Canon All-In-One MG6300 series, MG6310/MG6320/MG6330/MG6340/MG6350/MG6360/MG6370/MG6380

Download the MG6300 series driver package, cnijfilter-mg6300series-3.80-1-rpm.tar.gz, from the Canon support website Consumer Products Support. You will need to register if you have not already done so.

From the terminal window, unpack the file in a suitable directory to find the following:

cnijfilter-common-3.80-1.i386.rpm
cnijfilter-mg6300series-3.80-1.i386.rpm
cnijfilter-common-3.80-1.x86_64.rpm
cnijfilter-mg6300series-3.80-1.x86_64.rpm

In addition, you will most likely require a copy of libtiff.so.3 for x86 or x86_64 (e.g. libtiff3-3.9.5-8.7.1.i586.rpm) Check availability from your system repositories with YaST by searching for 'libtiff3'.

At time of posting a copy may be found here: RPM resource libtiff.so.3 Download to the above cnijfilter package directory for convenience.

Install the top two cnijfilter rpms for machines running 32-bit OS i.e. ix86 and the lower pair for machines running 64-bit. i.e. x86_64.

Check 32-bit or 64-bit with

>uname -m
and

>file /usr/bin/file
Switch to the package directory with the rpms and install the following in the order shown for a 32-bit system using YaST2.

>yast2 -i cnijfilter-common-3.80-1.i386.rpm
The command opens the YaST2 - Software Management window and flags the package for installation. Click Accept to install. Close the YaST2 application when installation of this package is complete.

Return to the terminal and repeat the action for the libtiff3 package, if required.

>yast2 -i libtiff3-3.9.5-8.7.1.i586.rpm
Return to the terminal and repeat the action for the MG6300 series driver.

>yast2 -i cnijfilter-mg6300series-3.80-1.i386.rpm
YaST2 should resolve any dependencies during installation. If there are any that it is unable to resolve it will fail, but it may not provide a reason.

If this occurs, attempt to install the failed package using:

>rpm -Uvh <package>
This should give more of an indication of what's failing/missing.

Once the packages have been installed check that the PostScript Printer Description (PPD) file 'canonmg6300.ppd' exists in /usr/share/cups/model/ . Also check if a canon sub-directory exists in /usr/share/cups/model/manufacturer-PPDs/. If not, create it, as it seems that the YaST2 printer configurator uses this as a key to populate the canon driver dropdown list. If it's missing no match is returned and the list remains empty.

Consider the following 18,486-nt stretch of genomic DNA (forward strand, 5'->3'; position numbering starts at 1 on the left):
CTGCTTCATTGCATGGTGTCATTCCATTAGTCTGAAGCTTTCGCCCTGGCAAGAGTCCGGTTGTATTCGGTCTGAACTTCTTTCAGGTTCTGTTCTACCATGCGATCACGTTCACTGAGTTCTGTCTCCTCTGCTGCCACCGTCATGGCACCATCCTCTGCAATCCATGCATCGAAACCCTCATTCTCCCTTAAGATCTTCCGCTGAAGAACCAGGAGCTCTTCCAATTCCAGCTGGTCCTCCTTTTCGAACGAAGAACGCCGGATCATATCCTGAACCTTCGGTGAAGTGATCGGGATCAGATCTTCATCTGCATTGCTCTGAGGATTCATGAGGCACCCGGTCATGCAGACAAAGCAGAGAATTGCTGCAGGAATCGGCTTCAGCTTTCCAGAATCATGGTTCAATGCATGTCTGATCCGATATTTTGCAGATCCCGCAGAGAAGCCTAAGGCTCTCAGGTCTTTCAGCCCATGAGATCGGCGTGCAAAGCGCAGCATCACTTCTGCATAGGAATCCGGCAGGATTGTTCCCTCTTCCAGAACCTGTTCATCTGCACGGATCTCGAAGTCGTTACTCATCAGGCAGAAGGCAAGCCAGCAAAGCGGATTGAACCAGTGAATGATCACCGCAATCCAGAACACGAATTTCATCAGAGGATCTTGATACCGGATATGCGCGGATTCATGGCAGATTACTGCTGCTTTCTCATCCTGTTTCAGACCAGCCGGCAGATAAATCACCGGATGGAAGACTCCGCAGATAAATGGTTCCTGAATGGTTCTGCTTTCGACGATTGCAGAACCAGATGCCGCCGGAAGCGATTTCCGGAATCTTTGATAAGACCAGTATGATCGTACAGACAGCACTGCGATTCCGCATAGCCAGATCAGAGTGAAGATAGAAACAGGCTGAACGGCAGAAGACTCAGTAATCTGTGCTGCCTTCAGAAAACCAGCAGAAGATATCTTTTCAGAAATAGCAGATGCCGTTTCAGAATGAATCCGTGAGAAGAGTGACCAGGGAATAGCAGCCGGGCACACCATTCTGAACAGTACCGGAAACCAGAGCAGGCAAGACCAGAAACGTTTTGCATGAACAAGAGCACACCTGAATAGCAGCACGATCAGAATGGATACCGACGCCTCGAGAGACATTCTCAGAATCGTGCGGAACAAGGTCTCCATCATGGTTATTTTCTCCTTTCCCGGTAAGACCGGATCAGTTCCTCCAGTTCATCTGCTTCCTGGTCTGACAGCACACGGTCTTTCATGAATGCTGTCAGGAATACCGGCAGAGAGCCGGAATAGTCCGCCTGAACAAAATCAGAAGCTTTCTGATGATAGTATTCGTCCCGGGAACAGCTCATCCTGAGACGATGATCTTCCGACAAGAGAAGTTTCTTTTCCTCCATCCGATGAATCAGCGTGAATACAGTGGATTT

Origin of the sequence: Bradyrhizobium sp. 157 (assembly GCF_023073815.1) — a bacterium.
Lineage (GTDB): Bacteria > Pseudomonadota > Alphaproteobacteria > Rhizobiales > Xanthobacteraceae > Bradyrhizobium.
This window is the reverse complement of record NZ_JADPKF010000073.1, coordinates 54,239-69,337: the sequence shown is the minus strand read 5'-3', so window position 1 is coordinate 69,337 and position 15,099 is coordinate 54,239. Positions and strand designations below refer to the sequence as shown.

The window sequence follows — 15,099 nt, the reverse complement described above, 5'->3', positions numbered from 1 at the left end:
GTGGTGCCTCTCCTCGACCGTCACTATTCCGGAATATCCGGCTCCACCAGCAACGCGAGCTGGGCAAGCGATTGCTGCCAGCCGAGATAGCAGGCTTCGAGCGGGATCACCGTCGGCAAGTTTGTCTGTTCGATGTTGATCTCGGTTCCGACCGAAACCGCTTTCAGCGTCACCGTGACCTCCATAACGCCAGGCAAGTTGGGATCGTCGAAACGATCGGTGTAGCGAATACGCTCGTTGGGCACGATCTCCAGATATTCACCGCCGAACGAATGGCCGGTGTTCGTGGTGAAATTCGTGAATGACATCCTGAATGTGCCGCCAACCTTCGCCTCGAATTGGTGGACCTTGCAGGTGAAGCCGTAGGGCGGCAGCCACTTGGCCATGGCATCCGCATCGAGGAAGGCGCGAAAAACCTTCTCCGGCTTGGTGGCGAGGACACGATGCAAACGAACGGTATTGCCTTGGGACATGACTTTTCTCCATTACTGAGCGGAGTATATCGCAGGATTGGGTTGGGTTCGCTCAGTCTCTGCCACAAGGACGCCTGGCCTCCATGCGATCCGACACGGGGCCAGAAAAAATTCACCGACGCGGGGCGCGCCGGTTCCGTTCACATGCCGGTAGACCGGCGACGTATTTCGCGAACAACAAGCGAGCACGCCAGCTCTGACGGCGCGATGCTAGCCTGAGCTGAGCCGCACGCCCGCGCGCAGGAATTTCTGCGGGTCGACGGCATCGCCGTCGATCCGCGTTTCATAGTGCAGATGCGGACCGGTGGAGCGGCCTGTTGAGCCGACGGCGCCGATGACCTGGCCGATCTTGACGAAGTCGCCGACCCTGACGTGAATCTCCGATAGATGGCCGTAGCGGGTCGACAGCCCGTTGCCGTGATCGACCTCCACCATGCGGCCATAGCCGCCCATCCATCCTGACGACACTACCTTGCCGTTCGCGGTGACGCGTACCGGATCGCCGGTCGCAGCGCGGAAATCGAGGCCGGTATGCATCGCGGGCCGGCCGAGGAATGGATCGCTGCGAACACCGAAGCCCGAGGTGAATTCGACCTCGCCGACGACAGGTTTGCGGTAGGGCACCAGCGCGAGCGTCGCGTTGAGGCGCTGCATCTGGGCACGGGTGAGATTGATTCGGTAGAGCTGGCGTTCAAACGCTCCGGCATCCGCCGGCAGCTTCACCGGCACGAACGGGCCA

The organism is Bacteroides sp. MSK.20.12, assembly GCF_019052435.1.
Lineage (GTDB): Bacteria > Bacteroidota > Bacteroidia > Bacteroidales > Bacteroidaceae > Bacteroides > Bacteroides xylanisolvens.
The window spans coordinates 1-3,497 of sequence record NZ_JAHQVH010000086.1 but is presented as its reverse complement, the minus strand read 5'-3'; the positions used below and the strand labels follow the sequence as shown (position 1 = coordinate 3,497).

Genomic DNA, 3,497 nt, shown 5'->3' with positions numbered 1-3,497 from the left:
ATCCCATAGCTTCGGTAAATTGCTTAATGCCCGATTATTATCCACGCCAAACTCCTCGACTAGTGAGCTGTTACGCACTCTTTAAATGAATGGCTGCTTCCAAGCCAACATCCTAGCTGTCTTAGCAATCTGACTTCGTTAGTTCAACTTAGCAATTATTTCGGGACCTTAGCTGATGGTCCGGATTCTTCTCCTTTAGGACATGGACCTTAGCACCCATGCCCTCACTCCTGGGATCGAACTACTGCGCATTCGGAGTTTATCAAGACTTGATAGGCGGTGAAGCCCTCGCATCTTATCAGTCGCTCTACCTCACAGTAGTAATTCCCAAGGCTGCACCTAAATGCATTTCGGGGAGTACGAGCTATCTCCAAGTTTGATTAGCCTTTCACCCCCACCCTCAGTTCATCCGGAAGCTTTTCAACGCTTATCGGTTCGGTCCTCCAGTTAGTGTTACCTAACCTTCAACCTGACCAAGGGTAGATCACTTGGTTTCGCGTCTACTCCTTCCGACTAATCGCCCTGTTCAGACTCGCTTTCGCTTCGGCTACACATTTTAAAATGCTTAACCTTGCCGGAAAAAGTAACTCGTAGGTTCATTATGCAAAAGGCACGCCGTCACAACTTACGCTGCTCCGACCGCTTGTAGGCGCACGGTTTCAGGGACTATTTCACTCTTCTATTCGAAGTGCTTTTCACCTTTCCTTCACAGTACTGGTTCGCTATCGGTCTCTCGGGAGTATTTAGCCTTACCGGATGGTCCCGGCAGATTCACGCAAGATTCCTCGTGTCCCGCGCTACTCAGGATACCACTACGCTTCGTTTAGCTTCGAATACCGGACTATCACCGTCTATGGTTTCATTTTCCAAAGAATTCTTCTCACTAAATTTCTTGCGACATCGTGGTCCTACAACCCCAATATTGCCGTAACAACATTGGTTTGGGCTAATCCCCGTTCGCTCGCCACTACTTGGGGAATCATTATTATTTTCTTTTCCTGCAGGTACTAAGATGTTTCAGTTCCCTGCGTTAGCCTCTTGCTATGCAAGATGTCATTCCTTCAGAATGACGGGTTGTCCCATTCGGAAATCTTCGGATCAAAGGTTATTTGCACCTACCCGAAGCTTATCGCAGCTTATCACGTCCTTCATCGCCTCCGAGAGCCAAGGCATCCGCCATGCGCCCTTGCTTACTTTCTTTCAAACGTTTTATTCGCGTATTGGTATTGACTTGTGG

>mkdir /usr/share/cups/model/manufacturer-PPDs/canon
The following assumes that the Canon Pixma MG63xx All-In-One system has been installed and is connected to the PC in some manner (see note on wireless connectivity towards the end).

Open YaST2 from the computer menu and select Printer. In this case, it was for a directly connected Ethernet printer. So Print via Network was selected followed by the Connection Wizard and then Line Printer Daemon (LPD) Protocol on the subsequent screen. Enter the MG63xx Ethernet address and click Test Connection to check connection. If this fails, check network connections, etc. Select Canon from the printer manufacturer dropdown list and click OK.

If all is well the 'Canon MG6300 series [canonmg6300.ppd]' driver will be displayed mid-way down the subsequently generated dropdown list. Select the driver and click OK. Print a test page and back out of the printer configuration screens to finish.

If the list doesn't populate and/or no driver is found, click Driver Packages to list the driver PPD directories. Check that the 'manufacturer-PPDs : Manufacturer's PostScript Printer Description Files' line is checked. If not, check it and click OK.

Note. You will need to back all the way out of the YaST2 Printer configuration screens and start from scratch if the driver is not found, as the values populating the dropdown driver list appear to be held in cache or an array and do not refresh unless this is done.

It is assumed that once the MG6300 series driver has been installed that USB and wireless connectivity may be established in a similar manner. Although there are posts suggesting that setting up a temporary USB or Ethernet connection as a pre-cursor to a wireless connection is a useful exercise.

For 64-bit systems, there are postings suggesting that it may be necessary to add a symbolic link for the CUPS libraries before installing the 64-bit rpms,

>ln -s /usr/lib64/cups /usr/lib/cups
but not having a 64-bit system, I'm not able to confirm that this is actually necessary.

Thank you to all those who have contributed posts on earlier Canon printers and systems from which I've been able to piece together the above for a successful installation. It would be nice if Canon provided native support for Linux, so we didn't have to go through this nausea. But where would the fun be in that?